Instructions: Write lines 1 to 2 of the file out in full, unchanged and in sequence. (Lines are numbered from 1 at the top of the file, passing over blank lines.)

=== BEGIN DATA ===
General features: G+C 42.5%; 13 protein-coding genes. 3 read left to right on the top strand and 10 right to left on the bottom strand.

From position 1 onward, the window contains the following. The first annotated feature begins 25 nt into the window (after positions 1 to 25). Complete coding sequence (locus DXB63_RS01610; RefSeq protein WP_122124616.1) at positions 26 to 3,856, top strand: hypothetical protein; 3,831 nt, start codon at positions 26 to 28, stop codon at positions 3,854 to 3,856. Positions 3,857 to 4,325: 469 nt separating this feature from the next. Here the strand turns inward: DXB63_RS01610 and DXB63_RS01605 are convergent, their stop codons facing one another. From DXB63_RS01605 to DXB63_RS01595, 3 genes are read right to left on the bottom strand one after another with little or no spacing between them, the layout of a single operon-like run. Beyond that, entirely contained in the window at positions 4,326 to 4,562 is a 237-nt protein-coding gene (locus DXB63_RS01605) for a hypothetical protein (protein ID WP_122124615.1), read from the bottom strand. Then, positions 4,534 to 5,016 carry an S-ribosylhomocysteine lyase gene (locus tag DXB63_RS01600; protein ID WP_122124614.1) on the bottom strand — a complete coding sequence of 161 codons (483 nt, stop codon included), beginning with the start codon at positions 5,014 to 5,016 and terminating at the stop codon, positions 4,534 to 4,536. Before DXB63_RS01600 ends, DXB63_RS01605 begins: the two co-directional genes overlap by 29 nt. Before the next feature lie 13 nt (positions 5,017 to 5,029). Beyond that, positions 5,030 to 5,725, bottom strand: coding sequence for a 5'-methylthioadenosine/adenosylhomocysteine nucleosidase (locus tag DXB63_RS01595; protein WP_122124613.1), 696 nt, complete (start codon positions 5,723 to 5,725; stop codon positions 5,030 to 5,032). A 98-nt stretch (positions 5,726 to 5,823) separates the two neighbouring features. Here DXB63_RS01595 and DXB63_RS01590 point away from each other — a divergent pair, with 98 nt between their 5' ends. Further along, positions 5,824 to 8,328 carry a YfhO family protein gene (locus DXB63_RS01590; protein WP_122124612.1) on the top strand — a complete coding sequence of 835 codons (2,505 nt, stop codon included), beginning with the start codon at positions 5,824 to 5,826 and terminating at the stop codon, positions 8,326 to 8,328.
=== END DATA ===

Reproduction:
General features: G+C 42.5%; 13 protein-coding genes. 3 read left to right on the top strand and 10 right to left on the bottom strand.

From position 1 onward, the window contains the following. The first annotated feature begins 25 nt into the window (after positions 1 to 25). Complete coding sequence (locus DXB63_RS01610; RefSeq protein WP_122124616.1) at positions 26 to 3,856, top strand: hypothetical protein; 3,831 nt, start codon at positions 26 to 28, stop codon at positions 3,854 to 3,856. Positions 3,857 to 4,325: 469 nt separating this feature from the next. Here the strand turns inward: DXB63_RS01610 and DXB63_RS01605 are convergent, their stop codons facing one another. From DXB63_RS01605 to DXB63_RS01595, 3 genes are read right to left on the bottom strand one after another with little or no spacing between them, the layout of a single operon-like run. Beyond that, entirely contained in the window at positions 4,326 to 4,562 is a 237-nt protein-coding gene (locus DXB63_RS01605) for a hypothetical protein (protein ID WP_122124615.1), read from the bottom strand. Then, positions 4,534 to 5,016 carry an S-ribosylhomocysteine lyase gene (locus tag DXB63_RS01600; protein ID WP_122124614.1) on the bottom strand — a complete coding sequence of 161 codons (483 nt, stop codon included), beginning with the start codon at positions 5,014 to 5,016 and terminating at the stop codon, positions 4,534 to 4,536. Before DXB63_RS01600 ends, DXB63_RS01605 begins: the two co-directional genes overlap by 29 nt. Before the next feature lie 13 nt (positions 5,017 to 5,029). Beyond that, positions 5,030 to 5,725, bottom strand: coding sequence for a 5'-methylthioadenosine/adenosylhomocysteine nucleosidase (locus tag DXB63_RS01595; protein WP_122124613.1), 696 nt, complete (start codon positions 5,723 to 5,725; stop codon positions 5,030 to 5,032). A 98-nt stretch (positions 5,726 to 5,823) separates the two neighbouring features. Here DXB63_RS01595 and DXB63_RS01590 point away from each other — a divergent pair, with 98 nt between their 5' ends. Further along, positions 5,824 to 8,328 carry a YfhO family protein gene (locus DXB63_RS01590; protein WP_122124612.1) on the top strand — a complete coding sequence of 835 codons (2,505 nt, stop codon included), beginning with the start codon at positions 5,824 to 5,826 and terminating at the stop codon, positions 8,326 to 8,328.